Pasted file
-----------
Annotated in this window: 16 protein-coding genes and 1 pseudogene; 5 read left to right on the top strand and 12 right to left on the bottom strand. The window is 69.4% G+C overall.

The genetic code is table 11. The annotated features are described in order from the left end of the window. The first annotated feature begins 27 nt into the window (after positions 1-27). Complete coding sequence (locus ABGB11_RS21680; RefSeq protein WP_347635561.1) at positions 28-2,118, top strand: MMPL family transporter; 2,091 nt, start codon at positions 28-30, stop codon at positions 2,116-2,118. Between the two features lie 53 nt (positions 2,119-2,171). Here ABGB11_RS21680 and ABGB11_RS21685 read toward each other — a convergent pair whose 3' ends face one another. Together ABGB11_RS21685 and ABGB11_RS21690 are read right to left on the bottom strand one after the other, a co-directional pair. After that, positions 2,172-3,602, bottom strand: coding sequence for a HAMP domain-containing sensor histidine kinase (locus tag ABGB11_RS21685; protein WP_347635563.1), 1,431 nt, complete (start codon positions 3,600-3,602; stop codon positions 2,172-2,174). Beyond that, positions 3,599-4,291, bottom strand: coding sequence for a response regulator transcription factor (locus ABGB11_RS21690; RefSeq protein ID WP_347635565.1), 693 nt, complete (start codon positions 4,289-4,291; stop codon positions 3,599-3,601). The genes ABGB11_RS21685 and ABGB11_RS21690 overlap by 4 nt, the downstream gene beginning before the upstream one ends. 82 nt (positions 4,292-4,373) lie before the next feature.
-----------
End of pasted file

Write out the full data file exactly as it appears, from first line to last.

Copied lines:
Annotated in this window: 16 protein-coding genes and 1 pseudogene; 5 read left to right on the top strand and 12 right to left on the bottom strand. The window is 69.4% G+C overall.

The genetic code is table 11. The annotated features are described in order from the left end of the window. The first annotated feature begins 27 nt into the window (after positions 1-27). Complete coding sequence (locus ABGB11_RS21680; RefSeq protein WP_347635561.1) at positions 28-2,118, top strand: MMPL family transporter; 2,091 nt, start codon at positions 28-30, stop codon at positions 2,116-2,118. Between the two features lie 53 nt (positions 2,119-2,171). Here ABGB11_RS21680 and ABGB11_RS21685 read toward each other — a convergent pair whose 3' ends face one another. Together ABGB11_RS21685 and ABGB11_RS21690 are read right to left on the bottom strand one after the other, a co-directional pair. After that, positions 2,172-3,602, bottom strand: coding sequence for a HAMP domain-containing sensor histidine kinase (locus tag ABGB11_RS21685; protein WP_347635563.1), 1,431 nt, complete (start codon positions 3,600-3,602; stop codon positions 2,172-2,174). Beyond that, positions 3,599-4,291, bottom strand: coding sequence for a response regulator transcription factor (locus ABGB11_RS21690; RefSeq protein ID WP_347635565.1), 693 nt, complete (start codon positions 4,289-4,291; stop codon positions 3,599-3,601). The genes ABGB11_RS21685 and ABGB11_RS21690 overlap by 4 nt, the downstream gene beginning before the upstream one ends. 82 nt (positions 4,292-4,373) lie before the next feature.